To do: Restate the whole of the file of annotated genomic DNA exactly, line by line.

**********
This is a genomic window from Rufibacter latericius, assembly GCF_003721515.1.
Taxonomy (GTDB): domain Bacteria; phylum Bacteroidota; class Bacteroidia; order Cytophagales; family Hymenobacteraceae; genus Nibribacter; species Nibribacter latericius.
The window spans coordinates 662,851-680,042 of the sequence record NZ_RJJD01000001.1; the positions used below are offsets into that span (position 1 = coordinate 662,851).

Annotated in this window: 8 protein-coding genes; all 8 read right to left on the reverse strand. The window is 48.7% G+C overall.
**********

This is a genomic window from Rufibacter latericius, assembly GCF_003721515.1.
Taxonomy (GTDB): domain Bacteria; phylum Bacteroidota; class Bacteroidia; order Cytophagales; family Hymenobacteraceae; genus Nibribacter; species Nibribacter latericius.
The window spans coordinates 662,851-680,042 of the sequence record NZ_RJJD01000001.1; the positions used below are offsets into that span (position 1 = coordinate 662,851).

Annotated in this window: 8 protein-coding genes; all 8 read right to left on the reverse strand. The window is 48.7% G+C overall.